To the best of our knowledge, this study is the first to report a positive association between chocolate intake and LTL. Limitations of our study should be recognized. First, causal relationship cannot be established from the cross-sectional study. Second, our dietary intake assessment did not distinguish among the different types of chocolate and was unable to quantify the effective nutrients, such as flavanols. In addition, other food items containing chocolate, such as chocolate cake and chocolate milk, were not included in this study due to the limitation of the Nutrition Data System for Research.

In conclusion, adolescents consuming 2 or more servings/week of chocolate have longer LTL compared with those consuming no chocolate, and ApoA1/HDL pathway could be involved in this association. Randomized clinical trials are warranted to establish the beneficial effect of chocolate on cellular aging processes in the future.

References

  1. 1.

    Benetos, A. et al. Telomere length as an indicator of biological aging: the gender effect and relation with pulse pressure and pulse wave velocity. Hypertension 37, 381–385 (2001).

    CAS  Article  Google Scholar 

  2. 2.

    Zhu, H. et al. High sodium intake is associated with short leukocyte telomere length in overweight and obese adolescents. Int J. Obes. (Lond.) 39, 1249–1253 (2015).

    CAS  Article  Google Scholar 

  3. 3.

    Zhu, H. et al. Leukocyte telomere length in healthy Caucasian and African-American adolescents: relationships with race, sex, adiposity, adipokines, and physical activity. J. Pediatr. 158, 215–220 (2011).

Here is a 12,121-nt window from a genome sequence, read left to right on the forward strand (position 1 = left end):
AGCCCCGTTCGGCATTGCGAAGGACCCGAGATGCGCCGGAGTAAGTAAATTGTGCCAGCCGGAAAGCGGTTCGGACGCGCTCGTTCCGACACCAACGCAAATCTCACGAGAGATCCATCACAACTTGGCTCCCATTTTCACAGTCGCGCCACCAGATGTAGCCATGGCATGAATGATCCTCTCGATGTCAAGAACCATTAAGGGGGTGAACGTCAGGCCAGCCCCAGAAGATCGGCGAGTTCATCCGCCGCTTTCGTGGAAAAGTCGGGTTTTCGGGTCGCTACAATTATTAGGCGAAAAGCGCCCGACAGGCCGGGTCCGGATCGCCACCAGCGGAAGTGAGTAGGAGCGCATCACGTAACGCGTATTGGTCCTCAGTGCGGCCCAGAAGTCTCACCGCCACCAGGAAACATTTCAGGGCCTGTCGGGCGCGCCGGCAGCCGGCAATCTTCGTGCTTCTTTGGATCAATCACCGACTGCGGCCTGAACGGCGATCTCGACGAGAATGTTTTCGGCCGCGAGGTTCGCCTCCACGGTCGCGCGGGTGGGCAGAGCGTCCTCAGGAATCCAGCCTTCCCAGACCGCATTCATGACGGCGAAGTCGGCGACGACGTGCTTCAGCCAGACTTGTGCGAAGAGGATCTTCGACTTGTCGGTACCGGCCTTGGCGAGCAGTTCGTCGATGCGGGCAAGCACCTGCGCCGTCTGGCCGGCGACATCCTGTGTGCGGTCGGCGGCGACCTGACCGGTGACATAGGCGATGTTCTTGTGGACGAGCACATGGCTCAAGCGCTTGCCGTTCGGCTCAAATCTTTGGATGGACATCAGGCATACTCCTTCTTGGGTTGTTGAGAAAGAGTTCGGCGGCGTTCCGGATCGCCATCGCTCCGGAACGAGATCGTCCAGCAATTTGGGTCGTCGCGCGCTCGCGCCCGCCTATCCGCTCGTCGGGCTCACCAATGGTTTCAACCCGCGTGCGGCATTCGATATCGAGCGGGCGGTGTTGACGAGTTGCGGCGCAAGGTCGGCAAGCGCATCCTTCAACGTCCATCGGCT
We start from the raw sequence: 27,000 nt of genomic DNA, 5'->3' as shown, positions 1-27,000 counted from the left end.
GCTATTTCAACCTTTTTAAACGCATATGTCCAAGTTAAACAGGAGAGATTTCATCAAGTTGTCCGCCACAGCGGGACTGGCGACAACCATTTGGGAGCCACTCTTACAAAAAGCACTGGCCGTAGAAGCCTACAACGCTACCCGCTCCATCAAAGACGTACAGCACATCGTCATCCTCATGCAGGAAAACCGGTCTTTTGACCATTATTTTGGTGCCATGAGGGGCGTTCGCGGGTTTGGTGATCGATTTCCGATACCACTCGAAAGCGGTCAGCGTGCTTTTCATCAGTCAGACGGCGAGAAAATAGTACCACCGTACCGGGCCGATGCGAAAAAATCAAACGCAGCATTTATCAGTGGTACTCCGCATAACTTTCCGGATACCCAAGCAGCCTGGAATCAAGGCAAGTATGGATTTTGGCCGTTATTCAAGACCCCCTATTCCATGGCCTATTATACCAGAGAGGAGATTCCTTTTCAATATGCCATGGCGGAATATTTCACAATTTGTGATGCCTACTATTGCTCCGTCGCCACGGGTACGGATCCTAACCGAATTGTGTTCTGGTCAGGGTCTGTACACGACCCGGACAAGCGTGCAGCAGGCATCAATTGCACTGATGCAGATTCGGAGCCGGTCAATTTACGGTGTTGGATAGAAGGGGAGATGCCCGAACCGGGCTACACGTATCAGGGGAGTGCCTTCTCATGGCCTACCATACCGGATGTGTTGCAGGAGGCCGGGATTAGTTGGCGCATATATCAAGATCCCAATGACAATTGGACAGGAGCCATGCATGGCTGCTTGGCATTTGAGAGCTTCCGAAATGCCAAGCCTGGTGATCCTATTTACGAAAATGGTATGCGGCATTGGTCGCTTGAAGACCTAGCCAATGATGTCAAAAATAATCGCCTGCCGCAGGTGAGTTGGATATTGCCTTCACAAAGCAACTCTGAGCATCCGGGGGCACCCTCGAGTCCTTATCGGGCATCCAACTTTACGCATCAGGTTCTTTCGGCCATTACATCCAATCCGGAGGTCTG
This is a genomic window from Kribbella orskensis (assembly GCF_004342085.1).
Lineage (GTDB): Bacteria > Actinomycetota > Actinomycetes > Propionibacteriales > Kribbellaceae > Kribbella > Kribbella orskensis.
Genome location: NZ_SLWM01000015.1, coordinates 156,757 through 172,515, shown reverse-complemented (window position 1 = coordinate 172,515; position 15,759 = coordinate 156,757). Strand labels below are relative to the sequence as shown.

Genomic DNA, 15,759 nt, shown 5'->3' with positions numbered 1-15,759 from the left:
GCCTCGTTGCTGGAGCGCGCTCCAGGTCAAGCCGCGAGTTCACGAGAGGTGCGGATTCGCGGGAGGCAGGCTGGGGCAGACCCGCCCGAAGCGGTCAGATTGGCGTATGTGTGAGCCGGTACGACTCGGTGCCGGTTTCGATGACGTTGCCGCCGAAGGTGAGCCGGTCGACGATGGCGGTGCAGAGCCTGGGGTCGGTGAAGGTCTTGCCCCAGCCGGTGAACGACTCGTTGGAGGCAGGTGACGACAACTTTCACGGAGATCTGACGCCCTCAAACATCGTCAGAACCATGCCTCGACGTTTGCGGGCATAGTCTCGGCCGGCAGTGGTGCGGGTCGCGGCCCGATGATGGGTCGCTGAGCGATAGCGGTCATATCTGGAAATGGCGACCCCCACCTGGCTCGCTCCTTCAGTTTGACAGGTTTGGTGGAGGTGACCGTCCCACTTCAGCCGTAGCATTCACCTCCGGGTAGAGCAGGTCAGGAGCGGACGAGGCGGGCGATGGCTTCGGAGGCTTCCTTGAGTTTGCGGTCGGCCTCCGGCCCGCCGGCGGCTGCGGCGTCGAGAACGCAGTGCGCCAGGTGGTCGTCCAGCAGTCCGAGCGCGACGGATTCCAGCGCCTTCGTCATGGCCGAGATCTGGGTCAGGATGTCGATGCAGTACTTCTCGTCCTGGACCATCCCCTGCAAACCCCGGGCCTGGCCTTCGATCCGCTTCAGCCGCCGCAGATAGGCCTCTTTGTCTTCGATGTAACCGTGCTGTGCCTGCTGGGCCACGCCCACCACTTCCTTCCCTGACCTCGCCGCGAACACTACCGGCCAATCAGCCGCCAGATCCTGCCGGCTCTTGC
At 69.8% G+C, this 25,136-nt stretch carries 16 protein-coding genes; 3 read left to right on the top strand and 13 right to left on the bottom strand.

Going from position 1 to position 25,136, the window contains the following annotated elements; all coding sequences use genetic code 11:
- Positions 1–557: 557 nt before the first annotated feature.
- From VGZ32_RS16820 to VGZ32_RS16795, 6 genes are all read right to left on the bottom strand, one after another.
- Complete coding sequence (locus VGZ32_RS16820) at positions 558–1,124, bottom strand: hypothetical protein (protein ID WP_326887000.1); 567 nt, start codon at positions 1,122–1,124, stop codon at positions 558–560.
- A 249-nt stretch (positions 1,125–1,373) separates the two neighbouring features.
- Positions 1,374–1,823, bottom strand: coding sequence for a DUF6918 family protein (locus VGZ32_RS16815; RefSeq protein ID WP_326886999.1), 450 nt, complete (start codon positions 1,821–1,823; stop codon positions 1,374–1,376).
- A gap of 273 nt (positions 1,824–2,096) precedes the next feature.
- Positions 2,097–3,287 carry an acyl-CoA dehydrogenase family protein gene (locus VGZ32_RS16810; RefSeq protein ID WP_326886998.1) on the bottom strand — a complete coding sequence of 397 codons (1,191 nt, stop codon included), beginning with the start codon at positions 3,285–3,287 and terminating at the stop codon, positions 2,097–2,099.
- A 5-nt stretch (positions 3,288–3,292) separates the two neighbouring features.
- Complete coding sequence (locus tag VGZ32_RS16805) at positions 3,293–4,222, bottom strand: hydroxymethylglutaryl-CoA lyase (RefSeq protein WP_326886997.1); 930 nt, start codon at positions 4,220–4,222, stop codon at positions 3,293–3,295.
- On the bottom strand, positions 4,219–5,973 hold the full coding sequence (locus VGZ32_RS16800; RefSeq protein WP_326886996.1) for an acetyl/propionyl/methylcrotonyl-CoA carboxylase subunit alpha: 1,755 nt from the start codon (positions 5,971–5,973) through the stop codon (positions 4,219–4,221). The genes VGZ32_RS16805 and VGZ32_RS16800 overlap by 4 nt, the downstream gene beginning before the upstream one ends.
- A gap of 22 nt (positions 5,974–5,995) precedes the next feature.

Article  Google Scholar 

  4. 4.

    Grassi, D. et al. Flavanol-rich chocolate acutely improves arterial function and working memory performance counteracting the effects of sleep deprivation in healthy individuals. J. Hypertension 34, 1298–1308 (2016).

    CAS  Article  Google Scholar 

  5. 5.

    Fernandez-Murga, L., Tarin, J. J., Garcia-Perez, M. A. & Cano, A. The impact of chocolate on cardiovascular health. Maturitas 69, 312–321 (2011).

    CAS  Article  Google Scholar 

  6. 6.

    Ren, Y. et al. Chocolate consumption and risk of cardiovascular diseases: a meta-analysis of prospective studies. Heart 105, 49–55 (2019).

    Article  Google Scholar 

  7. 7.

    Rostami, A. et al. High-cocoa polyphenol-rich chocolate improves blood pressure in patients with diabetes and hypertension. ARYA Atheroscler. 11, 21–29 (2015).

    PubMed  PubMed Central  Google Scholar 

  8. 8.

    Panayiotou, A. G. et al. Leukocyte telomere length is associated with measures of subclinical atherosclerosis. Atherosclerosis 211, 176–181 (2010).

    CAS  Article  Google Scholar 

  9. 9.

    Chen, L. et al. Epigenome-Wide Association Study of dietary fiber intake in African American adolescents. Mol. Nutr. Food Res. 62, e1800155 (2018).

    Article  Google Scholar 

  10. 10.

    Stallmann-Jorgensen, I. S. et al. General and visceral adiposity in black and white adolescents and their relation with reported physical activity and diet. Int. J. Obes. 31, 622–629 (2007).

    CAS  Article  Google Scholar 

  11. 11.

    McCullough, M. L. et al. Diet quality and major chronic disease risk in men and women: moving toward improved dietary guidance. Am. J. Clin. Nutr. 76, 1261–1271 (2002).

    CAS  Article  Google Scholar 

  12. 12.

    Chiuve, S. E. et al. Alternative dietary indices both strongly predict risk of chronic disease. J. Nutr. 142, 1009–1018 (2012).